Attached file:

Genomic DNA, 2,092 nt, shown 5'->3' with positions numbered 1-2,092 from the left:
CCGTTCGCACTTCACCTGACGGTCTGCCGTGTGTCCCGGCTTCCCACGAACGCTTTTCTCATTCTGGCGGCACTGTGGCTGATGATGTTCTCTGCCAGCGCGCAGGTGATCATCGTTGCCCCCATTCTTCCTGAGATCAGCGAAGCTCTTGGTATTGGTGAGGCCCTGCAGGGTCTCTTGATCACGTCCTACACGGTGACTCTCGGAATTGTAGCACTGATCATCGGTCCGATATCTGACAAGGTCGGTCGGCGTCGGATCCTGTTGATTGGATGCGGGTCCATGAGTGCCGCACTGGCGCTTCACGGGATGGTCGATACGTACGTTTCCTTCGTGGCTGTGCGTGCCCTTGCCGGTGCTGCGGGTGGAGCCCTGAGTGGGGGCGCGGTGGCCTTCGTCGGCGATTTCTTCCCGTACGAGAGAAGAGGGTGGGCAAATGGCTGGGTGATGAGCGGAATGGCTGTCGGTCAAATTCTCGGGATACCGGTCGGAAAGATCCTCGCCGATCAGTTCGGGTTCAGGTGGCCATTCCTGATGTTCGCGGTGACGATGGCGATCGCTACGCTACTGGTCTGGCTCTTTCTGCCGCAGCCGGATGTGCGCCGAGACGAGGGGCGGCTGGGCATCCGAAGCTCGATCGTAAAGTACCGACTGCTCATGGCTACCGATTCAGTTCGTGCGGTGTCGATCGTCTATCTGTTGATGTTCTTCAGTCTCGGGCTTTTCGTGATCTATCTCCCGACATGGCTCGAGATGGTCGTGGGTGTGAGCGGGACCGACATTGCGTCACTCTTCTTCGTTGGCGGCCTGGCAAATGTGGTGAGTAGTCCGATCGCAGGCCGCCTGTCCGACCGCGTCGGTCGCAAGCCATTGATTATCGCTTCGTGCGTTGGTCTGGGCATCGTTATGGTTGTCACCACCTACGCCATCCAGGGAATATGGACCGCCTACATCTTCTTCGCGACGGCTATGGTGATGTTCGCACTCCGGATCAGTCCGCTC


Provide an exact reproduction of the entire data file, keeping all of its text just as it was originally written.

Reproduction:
Genomic DNA, 2,092 nt, shown 5'->3' with positions numbered 1-2,092 from the left:
CCGTTCGCACTTCACCTGACGGTCTGCCGTGTGTCCCGGCTTCCCACGAACGCTTTTCTCATTCTGGCGGCACTGTGGCTGATGATGTTCTCTGCCAGCGCGCAGGTGATCATCGTTGCCCCCATTCTTCCTGAGATCAGCGAAGCTCTTGGTATTGGTGAGGCCCTGCAGGGTCTCTTGATCACGTCCTACACGGTGACTCTCGGAATTGTAGCACTGATCATCGGTCCGATATCTGACAAGGTCGGTCGGCGTCGGATCCTGTTGATTGGATGCGGGTCCATGAGTGCCGCACTGGCGCTTCACGGGATGGTCGATACGTACGTTTCCTTCGTGGCTGTGCGTGCCCTTGCCGGTGCTGCGGGTGGAGCCCTGAGTGGGGGCGCGGTGGCCTTCGTCGGCGATTTCTTCCCGTACGAGAGAAGAGGGTGGGCAAATGGCTGGGTGATGAGCGGAATGGCTGTCGGTCAAATTCTCGGGATACCGGTCGGAAAGATCCTCGCCGATCAGTTCGGGTTCAGGTGGCCATTCCTGATGTTCGCGGTGACGATGGCGATCGCTACGCTACTGGTCTGGCTCTTTCTGCCGCAGCCGGATGTGCGCCGAGACGAGGGGCGGCTGGGCATCCGAAGCTCGATCGTAAAGTACCGACTGCTCATGGCTACCGATTCAGTTCGTGCGGTGTCGATCGTCTATCTGTTGATGTTCTTCAGTCTCGGGCTTTTCGTGATCTATCTCCCGACATGGCTCGAGATGGTCGTGGGTGTGAGCGGGACCGACATTGCGTCACTCTTCTTCGTTGGCGGCCTGGCAAATGTGGTGAGTAGTCCGATCGCAGGCCGCCTGTCCGACCGCGTCGGTCGCAAGCCATTGATTATCGCTTCGTGCGTTGGTCTGGGCATCGTTATGGTTGTCACCACCTACGCCATCCAGGGAATATGGACCGCCTACATCTTCTTCGCGACGGCTATGGTGATGTTCGCACTCCGGATCAGTCCGCTC